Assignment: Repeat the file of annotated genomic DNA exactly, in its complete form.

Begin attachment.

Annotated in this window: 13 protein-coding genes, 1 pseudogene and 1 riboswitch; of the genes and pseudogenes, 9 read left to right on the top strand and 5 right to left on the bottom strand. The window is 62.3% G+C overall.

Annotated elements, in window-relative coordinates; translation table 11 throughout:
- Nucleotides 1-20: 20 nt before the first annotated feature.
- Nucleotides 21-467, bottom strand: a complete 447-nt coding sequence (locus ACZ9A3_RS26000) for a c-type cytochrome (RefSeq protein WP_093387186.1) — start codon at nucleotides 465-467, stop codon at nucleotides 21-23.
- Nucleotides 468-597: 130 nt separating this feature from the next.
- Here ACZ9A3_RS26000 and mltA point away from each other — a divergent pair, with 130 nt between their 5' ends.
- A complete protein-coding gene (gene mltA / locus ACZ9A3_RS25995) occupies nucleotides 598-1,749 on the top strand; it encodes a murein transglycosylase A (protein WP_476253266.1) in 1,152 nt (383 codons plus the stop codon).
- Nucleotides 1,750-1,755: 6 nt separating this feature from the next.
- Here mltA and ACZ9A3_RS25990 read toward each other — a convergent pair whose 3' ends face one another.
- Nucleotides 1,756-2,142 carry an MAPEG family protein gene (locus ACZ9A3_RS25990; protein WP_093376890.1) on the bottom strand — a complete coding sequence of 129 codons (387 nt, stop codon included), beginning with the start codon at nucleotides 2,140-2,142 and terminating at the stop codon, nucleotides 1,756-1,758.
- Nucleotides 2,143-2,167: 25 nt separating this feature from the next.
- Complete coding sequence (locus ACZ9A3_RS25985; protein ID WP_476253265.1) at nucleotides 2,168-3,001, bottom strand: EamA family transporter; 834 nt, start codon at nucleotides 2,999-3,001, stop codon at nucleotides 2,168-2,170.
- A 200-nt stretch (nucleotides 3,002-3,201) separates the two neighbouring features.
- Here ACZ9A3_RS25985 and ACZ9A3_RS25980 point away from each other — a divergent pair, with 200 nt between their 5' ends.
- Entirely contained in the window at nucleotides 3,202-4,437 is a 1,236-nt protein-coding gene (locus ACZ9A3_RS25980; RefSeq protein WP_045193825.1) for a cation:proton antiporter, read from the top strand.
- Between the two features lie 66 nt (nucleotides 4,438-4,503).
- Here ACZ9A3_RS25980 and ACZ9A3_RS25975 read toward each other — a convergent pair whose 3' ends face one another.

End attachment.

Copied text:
Annotated in this window: 13 protein-coding genes, 1 pseudogene and 1 riboswitch; of the genes and pseudogenes, 9 read left to right on the top strand and 5 right to left on the bottom strand. The window is 62.3% G+C overall.

Annotated elements, in window-relative coordinates; translation table 11 throughout:
- Nucleotides 1-20: 20 nt before the first annotated feature.
- Nucleotides 21-467, bottom strand: a complete 447-nt coding sequence (locus ACZ9A3_RS26000) for a c-type cytochrome (RefSeq protein WP_093387186.1) — start codon at nucleotides 465-467, stop codon at nucleotides 21-23.
- Nucleotides 468-597: 130 nt separating this feature from the next.
- Here ACZ9A3_RS26000 and mltA point away from each other — a divergent pair, with 130 nt between their 5' ends.
- A complete protein-coding gene (gene mltA / locus ACZ9A3_RS25995) occupies nucleotides 598-1,749 on the top strand; it encodes a murein transglycosylase A (protein WP_476253266.1) in 1,152 nt (383 codons plus the stop codon).
- Nucleotides 1,750-1,755: 6 nt separating this feature from the next.
- Here mltA and ACZ9A3_RS25990 read toward each other — a convergent pair whose 3' ends face one another.
- Nucleotides 1,756-2,142 carry an MAPEG family protein gene (locus ACZ9A3_RS25990; protein WP_093376890.1) on the bottom strand — a complete coding sequence of 129 codons (387 nt, stop codon included), beginning with the start codon at nucleotides 2,140-2,142 and terminating at the stop codon, nucleotides 1,756-1,758.
- Nucleotides 2,143-2,167: 25 nt separating this feature from the next.
- Complete coding sequence (locus ACZ9A3_RS25985; protein ID WP_476253265.1) at nucleotides 2,168-3,001, bottom strand: EamA family transporter; 834 nt, start codon at nucleotides 2,999-3,001, stop codon at nucleotides 2,168-2,170.
- A 200-nt stretch (nucleotides 3,002-3,201) separates the two neighbouring features.
- Here ACZ9A3_RS25985 and ACZ9A3_RS25980 point away from each other — a divergent pair, with 200 nt between their 5' ends.
- Entirely contained in the window at nucleotides 3,202-4,437 is a 1,236-nt protein-coding gene (locus ACZ9A3_RS25980; RefSeq protein WP_045193825.1) for a cation:proton antiporter, read from the top strand.
- Between the two features lie 66 nt (nucleotides 4,438-4,503).
- Here ACZ9A3_RS25980 and ACZ9A3_RS25975 read toward each other — a convergent pair whose 3' ends face one another.